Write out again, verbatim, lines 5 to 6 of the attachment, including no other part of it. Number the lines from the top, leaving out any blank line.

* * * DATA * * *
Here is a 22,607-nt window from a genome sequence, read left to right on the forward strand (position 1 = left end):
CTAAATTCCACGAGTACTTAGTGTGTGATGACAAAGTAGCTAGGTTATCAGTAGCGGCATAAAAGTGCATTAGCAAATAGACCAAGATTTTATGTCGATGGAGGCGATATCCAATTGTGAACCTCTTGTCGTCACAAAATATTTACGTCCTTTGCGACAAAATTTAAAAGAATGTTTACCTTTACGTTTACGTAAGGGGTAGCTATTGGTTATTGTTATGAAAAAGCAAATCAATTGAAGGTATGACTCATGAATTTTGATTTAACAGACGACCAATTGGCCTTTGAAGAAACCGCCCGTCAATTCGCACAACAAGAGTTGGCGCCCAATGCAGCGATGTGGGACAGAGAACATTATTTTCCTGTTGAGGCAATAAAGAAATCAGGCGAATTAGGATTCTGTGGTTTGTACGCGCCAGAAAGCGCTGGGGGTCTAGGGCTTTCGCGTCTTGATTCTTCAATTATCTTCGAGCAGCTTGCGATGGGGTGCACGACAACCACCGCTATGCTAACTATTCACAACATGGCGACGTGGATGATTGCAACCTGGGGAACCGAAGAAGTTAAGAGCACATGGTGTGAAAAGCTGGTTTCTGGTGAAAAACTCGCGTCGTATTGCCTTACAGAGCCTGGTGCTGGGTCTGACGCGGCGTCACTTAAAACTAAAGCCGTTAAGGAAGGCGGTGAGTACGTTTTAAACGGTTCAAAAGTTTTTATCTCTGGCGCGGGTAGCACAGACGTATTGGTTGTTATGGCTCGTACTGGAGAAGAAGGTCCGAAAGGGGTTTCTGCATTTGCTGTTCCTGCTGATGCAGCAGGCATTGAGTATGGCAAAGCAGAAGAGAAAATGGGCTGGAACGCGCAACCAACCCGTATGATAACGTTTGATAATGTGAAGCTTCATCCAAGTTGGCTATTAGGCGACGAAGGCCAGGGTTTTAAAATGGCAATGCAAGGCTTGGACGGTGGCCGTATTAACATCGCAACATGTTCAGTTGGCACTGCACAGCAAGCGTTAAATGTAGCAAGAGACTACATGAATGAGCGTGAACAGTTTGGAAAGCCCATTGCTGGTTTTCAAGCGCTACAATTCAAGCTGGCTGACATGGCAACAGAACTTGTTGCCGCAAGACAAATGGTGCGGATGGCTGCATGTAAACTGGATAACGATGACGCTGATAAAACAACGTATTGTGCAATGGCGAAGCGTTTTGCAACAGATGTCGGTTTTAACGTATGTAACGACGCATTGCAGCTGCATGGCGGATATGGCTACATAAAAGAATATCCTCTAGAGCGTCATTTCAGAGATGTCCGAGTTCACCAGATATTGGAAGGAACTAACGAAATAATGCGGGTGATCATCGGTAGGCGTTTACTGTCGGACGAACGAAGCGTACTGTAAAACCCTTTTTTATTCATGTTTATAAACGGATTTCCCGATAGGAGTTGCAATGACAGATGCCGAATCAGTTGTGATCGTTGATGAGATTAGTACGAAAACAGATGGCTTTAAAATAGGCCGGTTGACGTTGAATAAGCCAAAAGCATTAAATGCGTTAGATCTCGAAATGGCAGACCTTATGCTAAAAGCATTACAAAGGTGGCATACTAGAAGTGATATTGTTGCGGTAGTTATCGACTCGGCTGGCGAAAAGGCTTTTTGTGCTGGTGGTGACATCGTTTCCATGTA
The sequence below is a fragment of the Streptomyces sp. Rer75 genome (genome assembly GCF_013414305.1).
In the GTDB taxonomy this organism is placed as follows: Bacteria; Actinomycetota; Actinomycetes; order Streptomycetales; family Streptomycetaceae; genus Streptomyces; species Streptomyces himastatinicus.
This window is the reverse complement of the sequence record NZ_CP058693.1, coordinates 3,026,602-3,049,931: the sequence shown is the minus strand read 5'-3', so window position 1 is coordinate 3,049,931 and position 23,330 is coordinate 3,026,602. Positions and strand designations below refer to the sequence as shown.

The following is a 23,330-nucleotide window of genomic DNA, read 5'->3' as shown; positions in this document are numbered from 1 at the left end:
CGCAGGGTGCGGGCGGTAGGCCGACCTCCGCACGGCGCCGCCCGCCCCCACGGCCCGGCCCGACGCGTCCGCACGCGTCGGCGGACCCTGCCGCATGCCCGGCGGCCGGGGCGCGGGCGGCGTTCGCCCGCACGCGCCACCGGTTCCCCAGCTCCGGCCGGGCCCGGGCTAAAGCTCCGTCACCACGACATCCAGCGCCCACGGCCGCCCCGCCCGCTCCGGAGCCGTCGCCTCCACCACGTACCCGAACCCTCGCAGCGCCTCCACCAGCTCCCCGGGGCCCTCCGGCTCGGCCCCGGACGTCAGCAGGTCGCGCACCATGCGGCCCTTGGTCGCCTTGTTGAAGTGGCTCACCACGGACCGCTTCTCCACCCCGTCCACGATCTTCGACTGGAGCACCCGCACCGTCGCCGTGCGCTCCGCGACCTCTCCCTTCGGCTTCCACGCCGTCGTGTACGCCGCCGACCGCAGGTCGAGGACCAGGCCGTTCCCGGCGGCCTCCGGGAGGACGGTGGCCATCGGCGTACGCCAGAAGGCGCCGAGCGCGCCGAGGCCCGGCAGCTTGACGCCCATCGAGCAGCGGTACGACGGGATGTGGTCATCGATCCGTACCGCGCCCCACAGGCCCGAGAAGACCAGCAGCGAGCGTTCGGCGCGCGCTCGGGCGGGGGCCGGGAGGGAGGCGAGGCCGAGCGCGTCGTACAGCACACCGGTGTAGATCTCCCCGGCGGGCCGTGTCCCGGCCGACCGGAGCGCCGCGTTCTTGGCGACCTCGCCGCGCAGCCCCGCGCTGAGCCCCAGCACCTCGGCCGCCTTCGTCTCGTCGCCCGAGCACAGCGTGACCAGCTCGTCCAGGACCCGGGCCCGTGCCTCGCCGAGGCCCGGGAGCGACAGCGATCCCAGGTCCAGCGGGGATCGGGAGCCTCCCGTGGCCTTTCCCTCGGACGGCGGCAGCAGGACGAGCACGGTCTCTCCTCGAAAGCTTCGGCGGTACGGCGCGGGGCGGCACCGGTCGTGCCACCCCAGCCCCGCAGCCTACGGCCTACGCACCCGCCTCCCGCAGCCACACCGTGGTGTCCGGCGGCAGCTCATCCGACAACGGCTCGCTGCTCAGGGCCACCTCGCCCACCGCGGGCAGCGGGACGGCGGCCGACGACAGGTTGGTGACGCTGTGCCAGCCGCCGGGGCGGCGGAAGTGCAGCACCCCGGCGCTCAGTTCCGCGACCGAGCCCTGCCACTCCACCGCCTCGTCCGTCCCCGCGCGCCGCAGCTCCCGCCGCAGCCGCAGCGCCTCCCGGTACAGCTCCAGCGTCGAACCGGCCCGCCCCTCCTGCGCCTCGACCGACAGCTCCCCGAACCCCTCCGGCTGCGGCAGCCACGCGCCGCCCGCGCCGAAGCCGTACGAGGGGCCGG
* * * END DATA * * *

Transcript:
This window is the reverse complement of the sequence record NZ_CP058693.1, coordinates 3,026,602-3,049,931: the sequence shown is the minus strand read 5'-3', so window position 1 is coordinate 3,049,931 and position 23,330 is coordinate 3,026,602. Positions and strand designations below refer to the sequence as shown.

The following is a 23,330-nucleotide window of genomic DNA, read 5'->3' as shown; positions in this document are numbered from 1 at the left end: